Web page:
Anti-racism activist April Reign says nothing will change when it come to racism against black Americans until there is a systemic change within government.
Last week, George Floyd, an unarmed black man in Minneapolis, died after a police officer, Derek Chauvin, pinned him to the ground by his neck as he gasped for air and pleaded for his life.
A video shows him face down in the street for over eight minutes before he passes out and is taken away on a stretcher by paramedics.
He later died in police custody.
His alleged crime was forgery of $20, but it is not clear whether any forgery actually took place and George Floyd will never be able to tell his side of the story because he is dead.
Since then, there have been violent protests throughout the US, and protests in other countries, including in New Zealand yesterday.
April Reign, the woman behind #Oscarssowhite - a movement that shamed the Academy Awards into acknowledging, then addressing it's striking lack of diversity, said George Floyd's death was one of many killings being protested.
"There will be more black people killed, there will be more violence until government officials make it a priority to make structural change to the laws from within, that are then enforced by the force," she told TVNZ1's Breakfast today.
"Change from within, it has to be structural change, you know, this is not the first time, this is not the last time. We can go back five years ago to Trayvon Martin and there was a lot of protesting there but no real change, the laws did not change.
"We are not going to see change in this country, or in fact around the world, we concentrate on the United States but we know that racism and bigotry exists all around the world, but we will not see change until systemic change from within government."
Ms Reign, who has a background as a lawyer, said around the US and the world at the moment, demonstrators are protesting about the killings of both George Floyd and Breonna Taylor - a black woman shot dead by police while sleeping in her bed after officers went to the wrong home.
"There are people around this country that are protesting the deaths at the hands of law enforcement of both George Floyd and Breonna Taylor."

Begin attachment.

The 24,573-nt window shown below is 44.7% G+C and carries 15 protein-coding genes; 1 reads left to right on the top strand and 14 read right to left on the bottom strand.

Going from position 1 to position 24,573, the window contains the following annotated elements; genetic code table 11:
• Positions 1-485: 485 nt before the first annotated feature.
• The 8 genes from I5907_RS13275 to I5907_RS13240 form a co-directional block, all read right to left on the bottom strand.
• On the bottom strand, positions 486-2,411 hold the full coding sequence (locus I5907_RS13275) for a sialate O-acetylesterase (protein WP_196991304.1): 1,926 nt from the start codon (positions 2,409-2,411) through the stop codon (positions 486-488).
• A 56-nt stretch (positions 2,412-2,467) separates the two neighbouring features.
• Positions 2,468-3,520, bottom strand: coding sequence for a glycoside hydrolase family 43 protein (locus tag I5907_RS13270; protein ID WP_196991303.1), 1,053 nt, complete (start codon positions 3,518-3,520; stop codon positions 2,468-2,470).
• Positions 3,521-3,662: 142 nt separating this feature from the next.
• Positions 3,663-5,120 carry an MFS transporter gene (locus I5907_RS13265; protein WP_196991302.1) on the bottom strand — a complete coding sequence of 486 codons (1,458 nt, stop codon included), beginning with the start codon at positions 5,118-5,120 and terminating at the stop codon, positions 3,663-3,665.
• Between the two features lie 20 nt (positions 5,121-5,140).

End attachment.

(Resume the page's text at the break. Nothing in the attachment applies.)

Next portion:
But they aren't the only two.
"We can go all the way back to 30 years ago, with Rodney King when we saw him beaten by a dozen police officers in Los Angeles and the fact that those police officers, when they were tried, were acquitted despite video evidence.
"Now we fast forward to 30 years later and thank goodness we have video evidence and social media and the ability to amplify these stories, but the results have not changed."
Ms Reign said there were "so many road blocks put in place for victims of state sanctioned violence", adding that even when there is an arrest or charge, the offenders are very often acquitted.
"There's never going to be any justice for any of these black and brown victims because justice would mean that they'd still be alive, but many times we also see that there is no accountability.
"Too many of us see ourselves as expendable."
Ms Reign said the police's motto was protect and serve, but that was not what they were doing.
"Even today, yesterday, the last several days, when we see people out on the street protesting police violence, and then those same police officers are turning mace and pepper spraying and rubber bullets against these peaceful protestors.
"So who in fact are you protecting and serving if you are fighting against the same people who look to you or should be able to look to you for help?"
Amidst the protests, US President Donald Trump has tweeted calling demonstrators "thugs" and that "when the looting starts the shooting starts".
But Ms Reign said today, "I don't think it should be for the oppressor to tell the oppressed how they can protest."